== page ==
Of course, things are not all as they seem, et cetera, and it becomes quite exciting to learn dribs and drabs of the full story as the missions progress. There are about thirty missions in the season, but a few are supply runs which are quite replayable, and there’s a Radio Mode that kicks in at the end of each mission to continue the ambience, and you can do an entire run in Radio Mode, if you wish. If you’re feeling up to it, you can even enable zombie chases, and they will appear all groaning and heaving and make you go faster.

The only drawback is that Betty doesn’t have a smartphone, so the rather clunky iPad has to come along on these long walks. This precludes its use on proper slogs, but it has still been perfectly fine for those walks on which Betty would have taken a bag anyway – coffee runs via the beach, for example, or inter-suburb commutes.

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All in all, it’s a tremendous app, and it has certainly increased Betty’s walking habits by a considerable margin. Zombies for the win. We might have known.

Parachute 2010: Ruby, NewWorldSon and Switchfoot, o my

As readers will know, Betty made the annual pilgrimage to the Parachute Festival on the weekend. Betty’s sister, who loves Parachute inordinately, had a most excellent time.

First, she figured out a plan for the day. It began with the morning meeting, a giant worship service in the sun. A visiting Greek guy from England spoke about Zephaniah 3:17, which explains how God rejoices over his people, quiets them with his love, and exults over them with loud singing (according to the speaker, the last part in Hebrew indicates that God spins round and round like a top in delight over us).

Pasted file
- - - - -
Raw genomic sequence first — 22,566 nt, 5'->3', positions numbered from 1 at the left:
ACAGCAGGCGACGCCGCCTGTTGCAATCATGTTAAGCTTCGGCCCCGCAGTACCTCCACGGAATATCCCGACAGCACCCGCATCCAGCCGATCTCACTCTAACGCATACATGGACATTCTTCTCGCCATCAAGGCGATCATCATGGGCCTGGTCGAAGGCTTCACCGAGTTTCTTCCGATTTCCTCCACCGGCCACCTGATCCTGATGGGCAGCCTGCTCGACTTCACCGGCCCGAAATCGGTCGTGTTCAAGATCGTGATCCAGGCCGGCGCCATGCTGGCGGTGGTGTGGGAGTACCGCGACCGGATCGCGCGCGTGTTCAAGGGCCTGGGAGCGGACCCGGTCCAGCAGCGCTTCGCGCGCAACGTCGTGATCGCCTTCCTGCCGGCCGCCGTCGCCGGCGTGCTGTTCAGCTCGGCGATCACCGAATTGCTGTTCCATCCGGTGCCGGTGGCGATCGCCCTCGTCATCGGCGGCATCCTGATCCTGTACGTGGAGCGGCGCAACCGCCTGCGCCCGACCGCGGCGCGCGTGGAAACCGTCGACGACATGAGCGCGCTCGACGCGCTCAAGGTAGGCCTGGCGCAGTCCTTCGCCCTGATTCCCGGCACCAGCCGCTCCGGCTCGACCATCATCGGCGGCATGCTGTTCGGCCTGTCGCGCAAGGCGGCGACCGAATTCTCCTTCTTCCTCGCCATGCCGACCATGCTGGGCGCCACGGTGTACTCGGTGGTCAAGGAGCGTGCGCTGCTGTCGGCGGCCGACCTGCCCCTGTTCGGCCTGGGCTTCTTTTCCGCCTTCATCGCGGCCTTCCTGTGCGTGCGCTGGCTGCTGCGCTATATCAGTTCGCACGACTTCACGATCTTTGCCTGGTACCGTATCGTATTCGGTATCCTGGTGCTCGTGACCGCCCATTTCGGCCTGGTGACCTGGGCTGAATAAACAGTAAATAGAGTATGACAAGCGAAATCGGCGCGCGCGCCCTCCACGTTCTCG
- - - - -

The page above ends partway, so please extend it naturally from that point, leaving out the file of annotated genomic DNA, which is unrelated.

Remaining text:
After the morning meeting, Betty and her sister went to another seminar (terrible, sadly), and then perused the foodstalls. Betty’s sister, for readers who are not familiar, is well-known to approximately every fourth person she comes across; she met countless acquaintances and friends of friends, and pointed out the identities of a considerable number of people who were walking past. Finally, she went and bought a shaved ice cone: the proprietor served her and remarked, “You’ve been here before”. Betty’s sister nodded and chatted for a moment, while Betty stood back in some amazement: neither of them was at Parachute 2009, which means that this woman remembered Betty’s sister from a shaved ice purchase two years ago.

After that, they went to the Deluxe stage, which is lovely and cool and dark, and listened to Ruby Frost. Ruby (whose real name is Jane) is a mightily talented wee slip of a thing with a voice like Goldenhorse only tuneful; she sang some original songs and did a lovely medley of “Sweet Dreams are Made of This” and “Beautiful Nightmare”.

She also upped the cute factor in a big way.

Every Parachute, in Betty’s experience, has a surprise. This year’s was absolutely NewWorldSon. Betty had never heard of this band, which was listed in the programme as Soul/Pop; it hails from Canada.